Presumably, plaintiff possessed the skills necessary to hold a place on the team. It was understood by the coach and administration that there was no Title IX sexual assault upon which to hang their hat. The only impediment to plaintiff rejoining his team was that his teammates didn’t like him anymore because of his generalized misogynism. Was the preference of his teammates sufficient to deny him membership on the team?
The coach averred that his decision not to allow plaintiff back wasn’t about the sexual assault rumor, or the vague claims of misogyny, but because of the disruption it would cause with the team.
A significant number of Doe’s former teammates told me that they were deeply uncomfortable with Doe rejoining the team. Many said they would quit if Doe were re-instated. I decided that Doe’s participation on the team would negatively impact the team atmosphere and severely hinder or eliminate the team’s ability to perform to their fullest potential.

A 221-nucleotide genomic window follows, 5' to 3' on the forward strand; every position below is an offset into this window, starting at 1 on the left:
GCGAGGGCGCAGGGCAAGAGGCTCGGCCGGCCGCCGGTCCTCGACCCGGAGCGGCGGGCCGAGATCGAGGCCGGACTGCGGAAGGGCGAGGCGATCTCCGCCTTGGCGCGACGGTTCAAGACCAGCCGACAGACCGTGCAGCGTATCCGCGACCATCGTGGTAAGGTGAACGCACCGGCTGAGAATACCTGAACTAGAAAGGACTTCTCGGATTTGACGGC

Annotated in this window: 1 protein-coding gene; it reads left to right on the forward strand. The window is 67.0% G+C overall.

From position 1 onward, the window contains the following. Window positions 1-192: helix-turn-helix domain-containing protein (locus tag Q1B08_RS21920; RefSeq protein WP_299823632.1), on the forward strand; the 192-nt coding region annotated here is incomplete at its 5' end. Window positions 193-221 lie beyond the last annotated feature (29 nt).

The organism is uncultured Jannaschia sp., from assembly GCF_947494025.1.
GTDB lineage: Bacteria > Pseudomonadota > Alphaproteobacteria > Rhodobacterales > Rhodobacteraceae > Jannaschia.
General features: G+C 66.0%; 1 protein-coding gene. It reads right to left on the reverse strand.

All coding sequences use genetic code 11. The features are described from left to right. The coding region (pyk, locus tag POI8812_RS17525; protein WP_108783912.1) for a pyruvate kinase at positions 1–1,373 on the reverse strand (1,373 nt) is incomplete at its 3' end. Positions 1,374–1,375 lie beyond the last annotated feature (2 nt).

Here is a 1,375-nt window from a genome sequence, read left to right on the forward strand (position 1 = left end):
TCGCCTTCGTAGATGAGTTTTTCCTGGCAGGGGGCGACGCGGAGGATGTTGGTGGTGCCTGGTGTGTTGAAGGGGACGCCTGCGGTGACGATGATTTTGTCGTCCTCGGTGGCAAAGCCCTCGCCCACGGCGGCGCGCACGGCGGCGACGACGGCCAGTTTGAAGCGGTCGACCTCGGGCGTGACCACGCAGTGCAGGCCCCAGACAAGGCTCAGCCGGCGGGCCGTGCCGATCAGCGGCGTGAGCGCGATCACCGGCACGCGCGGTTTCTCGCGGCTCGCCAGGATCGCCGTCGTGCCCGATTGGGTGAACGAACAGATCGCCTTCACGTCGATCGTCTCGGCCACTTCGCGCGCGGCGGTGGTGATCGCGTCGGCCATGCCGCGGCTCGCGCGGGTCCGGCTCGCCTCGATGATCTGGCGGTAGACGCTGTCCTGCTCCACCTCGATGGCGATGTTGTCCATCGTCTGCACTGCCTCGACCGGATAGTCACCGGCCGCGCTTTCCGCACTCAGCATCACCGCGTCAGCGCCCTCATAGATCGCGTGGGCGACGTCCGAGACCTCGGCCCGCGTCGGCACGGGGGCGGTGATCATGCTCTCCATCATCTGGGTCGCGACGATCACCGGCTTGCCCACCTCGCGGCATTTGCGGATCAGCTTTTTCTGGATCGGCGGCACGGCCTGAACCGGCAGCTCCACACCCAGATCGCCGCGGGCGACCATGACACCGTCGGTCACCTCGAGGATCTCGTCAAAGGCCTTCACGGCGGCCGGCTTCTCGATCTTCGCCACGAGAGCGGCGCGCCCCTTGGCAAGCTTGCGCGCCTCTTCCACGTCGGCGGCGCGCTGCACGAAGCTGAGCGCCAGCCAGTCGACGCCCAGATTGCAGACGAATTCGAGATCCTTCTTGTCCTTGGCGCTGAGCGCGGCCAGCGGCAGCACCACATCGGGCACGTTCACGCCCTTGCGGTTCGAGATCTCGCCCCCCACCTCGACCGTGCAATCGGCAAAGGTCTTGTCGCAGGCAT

My decision was not meant to be punitive to Doe, but instead was a necessary operational decision to pursue optimal team performance.
While this could be characterized as “heckler’s veto” of sorts, the better analogy seems to be customer preference, that other members of the team preferred not to play with plaintiff, the reasons for which were no longer relevant to the coach, but that allowing plaintiff back would have resulted in sub-optimal team performance. There is, of course, a fair concern about why plaintiff wanted to rejoin a team that didn’t want him, and would have likely been hostile toward him, but that’s plaintiff’s choice.
From the perspective of Title IX, once plaintiff was tainted by an unproven and undefensible allegation, the consequent sense of the team was that they would rather not have a potential misogynist. their former teammate, their former co-captain, in their midst. And their preference was good enough for the coach, college and court.